The Rooster (after Omar Musa)

28 October 2013

Omar Musa’s poem ‘The Rooster’ is an exploration of masculinity, mostly about the difference between a man’s perception of himself, and of the man’s actual reality. For that reason, I’ve divided the poem into 2 ‘columns’, the left showing the man/rooster as he actually is, and the right hand side showing the man/rooster as how he sees himself.

There are, however, two things that occupy the entire width of the page – neutral scenes of nature, and the parang, which is a reference to death. Since death and nature takes everybody in the end, these things straddle both columns.

A rooster is a traditional representation of manhood. When the symbol is killed and discovered to be simple-minded and hollow, the meaning of the poem becomes clear. In a way, I saw the poem as about the dethroning of masculinity. On the left-hand side, the rooster is depicted as old and mangy. In the right-hand side, the rooster clearly sees itself as strong and powerful.

The same applies to the depiction of the man (the narrator) of the story. Since this is an Australian poem, I wanted to work themes of migration and displacement into it. On the right, the image of the man is that of a white, patriarchal kind of figure, meant to represent the ‘Aussie battler,’ which is still a very common depiction of a ‘typical, Australian male.’ On the left is an older, non-white man, which I think is a better representation of the changing face of Australia. However, despite Australia’s racial melting-pot, people still tend to see the quintessential Australian male as a ‘white, blue-collar, fair-dinkum’ sort of bloke – a stereotype that at least needs to be changed, if not torn down.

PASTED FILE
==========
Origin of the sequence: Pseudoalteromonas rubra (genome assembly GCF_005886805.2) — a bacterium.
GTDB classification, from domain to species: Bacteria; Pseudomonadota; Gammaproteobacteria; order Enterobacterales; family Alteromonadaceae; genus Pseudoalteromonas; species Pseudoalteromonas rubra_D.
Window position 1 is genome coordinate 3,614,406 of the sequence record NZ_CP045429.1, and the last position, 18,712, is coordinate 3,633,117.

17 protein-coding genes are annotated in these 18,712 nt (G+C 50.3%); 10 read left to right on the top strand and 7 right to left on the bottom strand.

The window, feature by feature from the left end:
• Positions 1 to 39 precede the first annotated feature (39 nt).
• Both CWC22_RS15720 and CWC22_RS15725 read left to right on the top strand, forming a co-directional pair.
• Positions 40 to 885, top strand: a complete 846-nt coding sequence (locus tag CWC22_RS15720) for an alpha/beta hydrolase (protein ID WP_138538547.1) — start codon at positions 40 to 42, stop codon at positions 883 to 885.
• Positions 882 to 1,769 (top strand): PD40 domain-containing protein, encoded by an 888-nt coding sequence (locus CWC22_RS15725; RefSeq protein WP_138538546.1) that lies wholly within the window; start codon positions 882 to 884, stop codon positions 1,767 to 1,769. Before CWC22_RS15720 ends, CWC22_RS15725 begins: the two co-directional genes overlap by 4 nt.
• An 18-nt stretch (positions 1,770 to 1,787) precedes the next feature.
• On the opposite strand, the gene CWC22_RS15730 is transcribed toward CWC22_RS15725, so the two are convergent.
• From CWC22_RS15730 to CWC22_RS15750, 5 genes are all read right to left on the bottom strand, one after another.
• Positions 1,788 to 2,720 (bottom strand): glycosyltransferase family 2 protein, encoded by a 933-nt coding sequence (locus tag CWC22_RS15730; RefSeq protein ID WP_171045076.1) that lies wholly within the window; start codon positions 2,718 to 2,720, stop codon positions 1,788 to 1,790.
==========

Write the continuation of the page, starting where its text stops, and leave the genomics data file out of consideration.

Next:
Last of all, is the ‘blood on the cuffs’ at the end. This represents a ‘lingering remnant of violence’, which I interpret as a man’s need to defend his idea of ‘self’ against those who would attack that idea. Much male-on-male violence happens because someone is questioning a man about his ‘manhood’ – so I drew blood-trails from the cuffs back to the rooster to the right-hand side of the page. The blood is only red when it’s on the cuffs … because the threat of violence only becomes real when you do violence in real life.

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About Queenie Chan


Queenie Chan was born in Hong Kong in 1980, and migrated to Australia when she was six years old. In 2004, she began drawing a 3-volume mystery-horror series called The Dreaming for LA-based manga publisher TOKYOPOP. She has since collaborated on several single-volume graphic novels with best-selling author Dean Koontz. As prequels to his Odd Thomas series of novels, they are called In Odd We Trust and Odd Is On Our Side, the latter reaching #1 on the New York Times best-seller list the week it came out. The third book, House of Odd, was released in March 2012. She currently lives in Sydney, Australia.

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